In short, it was fully appropriate for the district court to consider the understanding of the parties to the contract when assessing whether Record Press had knowingly presented false claims to the government. See, e.g., K & R Ltd. P'ship, 530 F.3d at 984. We have also considered Burke's various additional arguments, none of which affords any ground for overturning the district court's entry of judgment against him.


Record Press sought an award of attorneys' fees under the False Claims Act's fee-shifting provision, 31 U.S.C. § 3730(d)(4), and also as sanctions under 28 U.S.C. § 1927. We review the district court's denial of fees for abuse of discretion. See, e.g., Conservation Force v. Salazar, 699 F.3d 538, 542, 403 U.S. App. D.C. 69 (D.C. Cir. 2012); FDIC v. Bender, 182 F.3d 1, 7, 337 U.S. App. D.C. 90 (D.C. Cir. 1999).

The False Claims Act provides for a defendant's recovery of reasonable [*7]  attorneys' fees if the relator's claim is "clearly frivolous, clearly vexatious, or brought primarily for purposes of harassment." 31 U.S.C. § 3730(d)(4). Under Federal Rule of Civil Procedure 54(d)(2)(C), a district court must "find the facts and state its conclusions of law as provided in Rule 52(a)" when deciding a motion for attorneys' fees. Here, the district court denied Record Press's motion for attorneys' fees solely on the ground that the motion marked a "new course of litigation regarding issues wholly collateral to the qui tam action." J.A. 1099. But the False Claims Act itself allows for an award of attorneys' fees in the context of a qui tam action, and there is thus no basis for denying fees purely on the ground that the propriety of a fee award ostensibly reaches a "collateral" question. Because the district court made no relevant findings or conclusions under Rule 52(a) concerning its rejection of a fee award under the False Claims Act's fee-shifting provision, we vacate the denial of fees and remand for the court to make the relevant findings and conclusions.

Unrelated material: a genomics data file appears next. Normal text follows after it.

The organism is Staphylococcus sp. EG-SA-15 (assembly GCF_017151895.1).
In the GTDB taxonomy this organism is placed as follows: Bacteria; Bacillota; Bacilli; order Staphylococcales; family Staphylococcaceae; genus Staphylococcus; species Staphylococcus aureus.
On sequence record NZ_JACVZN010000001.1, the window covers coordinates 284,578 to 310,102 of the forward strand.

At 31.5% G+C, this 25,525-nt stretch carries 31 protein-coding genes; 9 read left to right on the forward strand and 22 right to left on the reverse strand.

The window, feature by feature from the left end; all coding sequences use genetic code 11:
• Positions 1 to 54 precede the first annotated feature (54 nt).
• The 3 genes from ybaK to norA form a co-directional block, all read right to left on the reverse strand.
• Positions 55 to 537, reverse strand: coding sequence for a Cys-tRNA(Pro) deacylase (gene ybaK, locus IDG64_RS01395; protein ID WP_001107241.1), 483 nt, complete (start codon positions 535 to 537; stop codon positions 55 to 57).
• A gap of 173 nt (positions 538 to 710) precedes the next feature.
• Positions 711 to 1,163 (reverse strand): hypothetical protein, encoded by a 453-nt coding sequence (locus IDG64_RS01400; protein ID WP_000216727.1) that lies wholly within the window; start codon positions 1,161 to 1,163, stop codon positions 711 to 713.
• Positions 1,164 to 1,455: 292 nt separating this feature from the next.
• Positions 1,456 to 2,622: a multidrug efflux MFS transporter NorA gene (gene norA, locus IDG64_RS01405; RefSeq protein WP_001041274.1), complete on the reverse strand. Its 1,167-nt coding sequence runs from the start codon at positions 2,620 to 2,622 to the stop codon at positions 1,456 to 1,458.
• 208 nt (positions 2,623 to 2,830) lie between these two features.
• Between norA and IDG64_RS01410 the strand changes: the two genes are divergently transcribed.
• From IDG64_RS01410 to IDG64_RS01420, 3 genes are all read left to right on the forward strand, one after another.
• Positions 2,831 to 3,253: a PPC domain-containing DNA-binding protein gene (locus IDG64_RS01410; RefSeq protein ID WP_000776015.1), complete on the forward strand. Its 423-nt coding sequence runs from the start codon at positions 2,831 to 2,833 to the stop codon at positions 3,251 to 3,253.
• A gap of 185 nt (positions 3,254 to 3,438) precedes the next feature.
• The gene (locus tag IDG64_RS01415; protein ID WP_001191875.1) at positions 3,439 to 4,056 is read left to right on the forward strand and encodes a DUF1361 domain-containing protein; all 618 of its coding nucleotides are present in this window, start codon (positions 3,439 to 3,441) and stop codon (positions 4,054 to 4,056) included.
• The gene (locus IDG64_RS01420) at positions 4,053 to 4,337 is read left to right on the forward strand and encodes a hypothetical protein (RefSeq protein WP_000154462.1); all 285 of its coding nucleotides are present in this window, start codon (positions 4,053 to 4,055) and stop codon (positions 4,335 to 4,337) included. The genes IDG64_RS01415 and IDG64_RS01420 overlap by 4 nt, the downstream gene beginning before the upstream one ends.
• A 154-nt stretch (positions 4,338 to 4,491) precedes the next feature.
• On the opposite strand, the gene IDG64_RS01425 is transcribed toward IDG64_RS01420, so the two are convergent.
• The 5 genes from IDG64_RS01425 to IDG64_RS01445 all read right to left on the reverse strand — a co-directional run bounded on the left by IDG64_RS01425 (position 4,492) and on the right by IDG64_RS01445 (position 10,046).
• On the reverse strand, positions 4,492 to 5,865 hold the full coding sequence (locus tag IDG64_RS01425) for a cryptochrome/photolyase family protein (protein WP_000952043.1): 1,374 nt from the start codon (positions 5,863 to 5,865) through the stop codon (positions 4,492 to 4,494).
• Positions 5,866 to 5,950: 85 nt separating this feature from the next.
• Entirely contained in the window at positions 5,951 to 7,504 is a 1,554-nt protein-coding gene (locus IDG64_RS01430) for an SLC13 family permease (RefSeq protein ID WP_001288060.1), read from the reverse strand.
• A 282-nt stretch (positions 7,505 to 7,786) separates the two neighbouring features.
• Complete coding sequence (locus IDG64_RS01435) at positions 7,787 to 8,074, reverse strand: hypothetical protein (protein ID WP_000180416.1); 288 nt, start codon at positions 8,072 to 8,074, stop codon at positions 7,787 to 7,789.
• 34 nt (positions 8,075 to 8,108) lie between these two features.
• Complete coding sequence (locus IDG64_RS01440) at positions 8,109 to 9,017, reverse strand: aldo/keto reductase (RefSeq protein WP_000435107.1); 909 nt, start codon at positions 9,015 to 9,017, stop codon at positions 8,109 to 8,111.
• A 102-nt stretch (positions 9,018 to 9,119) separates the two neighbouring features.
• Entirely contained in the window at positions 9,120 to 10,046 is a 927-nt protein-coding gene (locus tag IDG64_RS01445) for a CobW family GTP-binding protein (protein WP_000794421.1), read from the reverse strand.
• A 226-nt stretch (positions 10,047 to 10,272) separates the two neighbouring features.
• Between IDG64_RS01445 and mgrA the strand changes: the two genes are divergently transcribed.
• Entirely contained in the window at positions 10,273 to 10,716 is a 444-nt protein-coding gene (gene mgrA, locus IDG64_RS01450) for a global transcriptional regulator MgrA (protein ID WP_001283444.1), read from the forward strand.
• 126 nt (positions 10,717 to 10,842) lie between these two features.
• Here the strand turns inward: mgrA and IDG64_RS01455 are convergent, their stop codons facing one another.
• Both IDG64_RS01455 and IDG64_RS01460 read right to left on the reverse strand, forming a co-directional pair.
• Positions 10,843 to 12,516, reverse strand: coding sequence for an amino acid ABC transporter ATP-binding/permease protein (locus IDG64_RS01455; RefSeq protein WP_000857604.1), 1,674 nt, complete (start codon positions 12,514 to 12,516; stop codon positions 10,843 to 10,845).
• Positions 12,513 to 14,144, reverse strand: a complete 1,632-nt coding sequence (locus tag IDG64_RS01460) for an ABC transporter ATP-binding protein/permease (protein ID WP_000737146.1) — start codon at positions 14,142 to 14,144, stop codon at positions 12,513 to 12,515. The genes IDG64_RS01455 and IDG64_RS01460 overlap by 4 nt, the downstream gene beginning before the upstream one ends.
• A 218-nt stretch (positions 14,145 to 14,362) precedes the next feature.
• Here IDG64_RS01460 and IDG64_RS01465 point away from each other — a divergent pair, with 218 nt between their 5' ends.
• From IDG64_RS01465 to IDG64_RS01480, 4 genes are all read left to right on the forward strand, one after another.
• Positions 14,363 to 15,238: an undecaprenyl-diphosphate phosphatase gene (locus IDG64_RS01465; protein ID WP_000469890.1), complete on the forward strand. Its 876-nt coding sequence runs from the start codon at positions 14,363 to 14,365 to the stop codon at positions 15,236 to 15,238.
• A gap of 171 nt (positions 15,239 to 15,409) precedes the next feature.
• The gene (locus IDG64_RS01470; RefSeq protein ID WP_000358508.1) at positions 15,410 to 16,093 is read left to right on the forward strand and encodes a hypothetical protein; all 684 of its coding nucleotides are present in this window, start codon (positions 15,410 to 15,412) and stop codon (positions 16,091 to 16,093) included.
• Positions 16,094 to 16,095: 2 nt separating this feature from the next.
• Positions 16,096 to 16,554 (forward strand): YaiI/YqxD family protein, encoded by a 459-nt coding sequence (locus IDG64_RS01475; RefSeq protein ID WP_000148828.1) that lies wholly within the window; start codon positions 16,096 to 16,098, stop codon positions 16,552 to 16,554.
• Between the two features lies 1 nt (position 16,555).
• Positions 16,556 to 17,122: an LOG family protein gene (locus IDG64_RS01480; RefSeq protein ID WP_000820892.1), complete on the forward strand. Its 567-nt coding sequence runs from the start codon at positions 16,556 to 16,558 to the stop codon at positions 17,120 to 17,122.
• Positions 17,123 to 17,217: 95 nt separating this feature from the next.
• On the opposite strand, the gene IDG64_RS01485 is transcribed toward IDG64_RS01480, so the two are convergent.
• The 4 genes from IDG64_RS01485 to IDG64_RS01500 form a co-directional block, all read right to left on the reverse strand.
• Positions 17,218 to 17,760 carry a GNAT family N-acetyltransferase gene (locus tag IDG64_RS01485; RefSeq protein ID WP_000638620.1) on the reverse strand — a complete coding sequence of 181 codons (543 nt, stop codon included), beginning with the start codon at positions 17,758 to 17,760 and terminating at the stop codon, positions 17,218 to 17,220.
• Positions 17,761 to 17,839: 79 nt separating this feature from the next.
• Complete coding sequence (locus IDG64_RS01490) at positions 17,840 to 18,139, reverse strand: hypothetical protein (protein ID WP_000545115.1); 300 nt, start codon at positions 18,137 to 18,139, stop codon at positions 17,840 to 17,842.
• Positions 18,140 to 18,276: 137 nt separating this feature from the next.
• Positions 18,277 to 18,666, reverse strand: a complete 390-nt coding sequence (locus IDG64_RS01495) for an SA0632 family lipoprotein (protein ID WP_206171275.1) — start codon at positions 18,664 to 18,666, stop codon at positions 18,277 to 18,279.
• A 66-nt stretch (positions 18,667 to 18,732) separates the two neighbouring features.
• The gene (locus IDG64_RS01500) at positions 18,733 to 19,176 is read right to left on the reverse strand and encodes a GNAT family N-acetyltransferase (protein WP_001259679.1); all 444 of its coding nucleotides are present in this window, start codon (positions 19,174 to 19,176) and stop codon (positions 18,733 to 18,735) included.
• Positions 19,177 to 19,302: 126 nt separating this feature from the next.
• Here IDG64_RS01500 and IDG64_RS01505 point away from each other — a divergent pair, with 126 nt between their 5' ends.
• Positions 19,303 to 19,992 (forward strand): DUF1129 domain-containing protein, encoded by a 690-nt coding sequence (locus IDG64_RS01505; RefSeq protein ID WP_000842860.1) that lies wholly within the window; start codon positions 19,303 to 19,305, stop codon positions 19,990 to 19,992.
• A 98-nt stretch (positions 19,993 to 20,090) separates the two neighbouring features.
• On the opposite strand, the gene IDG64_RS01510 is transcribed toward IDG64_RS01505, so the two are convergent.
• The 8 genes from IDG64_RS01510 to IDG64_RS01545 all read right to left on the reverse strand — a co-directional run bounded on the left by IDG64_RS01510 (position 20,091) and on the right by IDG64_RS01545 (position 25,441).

Record Press also moved for attorneys' fees under 28 U.S.C. § 1927, which allows for the imposition of personal liability against an attorney who "multiplies the proceedings in any case unreasonably and vexatiously." [*8]  That provision is unconstrained by the procedural requirements of Rule 54(d). But when a party raises "a legitimate question" as to whether the opposing attorney's conduct meets the standard for an award of fees under § 1927, a remand is appropriate if, as here, the district court has offered no reasons for its decision to deny sanctions. Cf. Bender, 182 F.3d at 7. Given that there appears to be a genuine question whether the conduct of Burke and his counsel warrants the grant of fees, see, e.g., United States ex rel. J. Cooper & Assocs., Inc. v. Bernard Hodes Grp., Inc., 422 F. Supp. 2d 225, 238-39 (D.D.C. 2006), a full explication of the basis for denying a fee award is particularly important. Cf. Bender, 182 F.3d at 7.

Record Press urges this court directly to award it attorneys' fees. But because this court's "inspection of the cold record cannot substitute for [the district court's] first-hand scrutiny," we decline to do so. Copeland v. Marshall, 641 F.2d 880, 901, 205 U.S. App. D.C. 390 (D.C. Cir. 1980). We see no reason to disregard the general understanding that, with regard to attorneys' fees, a district court "'has far better means of knowing what is just and reasonable than an appellate court can have.'" Id. (quoting Trustees v. Greenough, 105 U.S. 527, 537, 26 L. Ed. 1157 (1882)). As a result, as with the question of fees under the False Claims Act's fee-shifting provision, we vacate the denial of a fee award under § 1927 and remand to enable the district court to explain its reasoning. See, [*9]  e.g., Moore v. CapitalCare, Inc., 461 F.3d 1, 14, 373 U.S. App. D.C. 188 (D.C. Cir. 2006); Copeland, 641 F.2d at 901 n.39.

* * * *

We affirm the district court's judgment in favor of Record Press and remand for further proceedings on Record Press's motion for attorneys' fees.

So ordered.